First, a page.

Monday, February 05, 2007

What Should You Do When You Screw Up at Work?


Work screw ups are bad all the way around. First, you feel bad and kind of stupid when you make them. Then, you get chewed out by your boss, which makes it even worse. What is the best way to handle it once you mess up on the job? I found this useful report on AOL.com:



You didn't seal the deal. You lost a big client. You made an accounting error that cost your company thousands of dollars. Whatever the case is, you blew it. And your boss and everyone you work with know it.
So, now what? Use these tips to get into and get over what you did wrong.
1. Own it.
While many of us would prefer to forget our mistakes, initially you need to acknowledge to your supervisor and everyone involved that you're accepting responsibility for what went wrong. If you do this right (that is, seriously and sincerely), you'll only have to do it once.
2. Take the heat.
You may get teased by from coworkers for a long time to come. Accept gentle ribbing with a wink and a smile. However, don't take blatant abuse from someone who can't get past what happened. If a colleague's teasing becomes taunting, speak with your supervisor and a human resources representative.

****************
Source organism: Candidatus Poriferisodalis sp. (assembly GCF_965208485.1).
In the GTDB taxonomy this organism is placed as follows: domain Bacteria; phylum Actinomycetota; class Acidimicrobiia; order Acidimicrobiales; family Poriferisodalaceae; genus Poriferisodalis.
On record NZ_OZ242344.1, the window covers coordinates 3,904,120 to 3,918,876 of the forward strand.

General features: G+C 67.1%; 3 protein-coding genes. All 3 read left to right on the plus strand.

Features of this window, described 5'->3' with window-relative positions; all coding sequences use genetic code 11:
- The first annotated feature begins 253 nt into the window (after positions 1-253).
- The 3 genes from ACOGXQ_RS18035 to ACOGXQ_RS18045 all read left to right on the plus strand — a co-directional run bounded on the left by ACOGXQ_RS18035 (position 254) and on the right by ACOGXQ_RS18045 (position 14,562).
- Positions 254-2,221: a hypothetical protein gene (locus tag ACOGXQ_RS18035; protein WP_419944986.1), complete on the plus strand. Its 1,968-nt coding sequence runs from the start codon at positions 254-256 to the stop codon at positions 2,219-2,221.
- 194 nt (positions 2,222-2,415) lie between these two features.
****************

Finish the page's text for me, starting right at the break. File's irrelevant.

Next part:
3. Don't beat yourself up.
It does no good to dwell on your mistakes, which can lead to doubting your competence. "This type of thinking is actually self-destructive and only serves to hamper future effectiveness," says Liz Bywater, president of Bywater Consulting Group, a Philadelphia-based firm focused on optimizing organizational performance. "Remember: Failure is not in the falling down but in the staying down."
4. Learn from the past.
Solicit advice from your boss and trusted associates to help you analyze what went wrong and how you might've avoided the error entirely. Go back in the process as long as is necessary; however, be careful to avoid blaming anyone else, despite what you may uncover. Just learn from your own mistakes.
5. Keep it in perspective.
Seek a broad view of your career and accomplishments. "Chances are, you've experienced at least as many successes as failures," Bywater says. "It's the successes that deserve your greatest attention. Learn from them and continue to build upon your strengths."
6. Move on.
You've apologized. You've taken your lumps. You've analyzed where you went wrong. Now, it's time to move on. Don't raise the topic of your mistake again. Your boss and coworkers want to move past this as much you do; continue to look to the future and don't allow your career or day-to-day performance to be marred by one error.

1 comment:

Tim Hartnett said...

I have kissed my supervisor's ass so many times my lips are bleeding.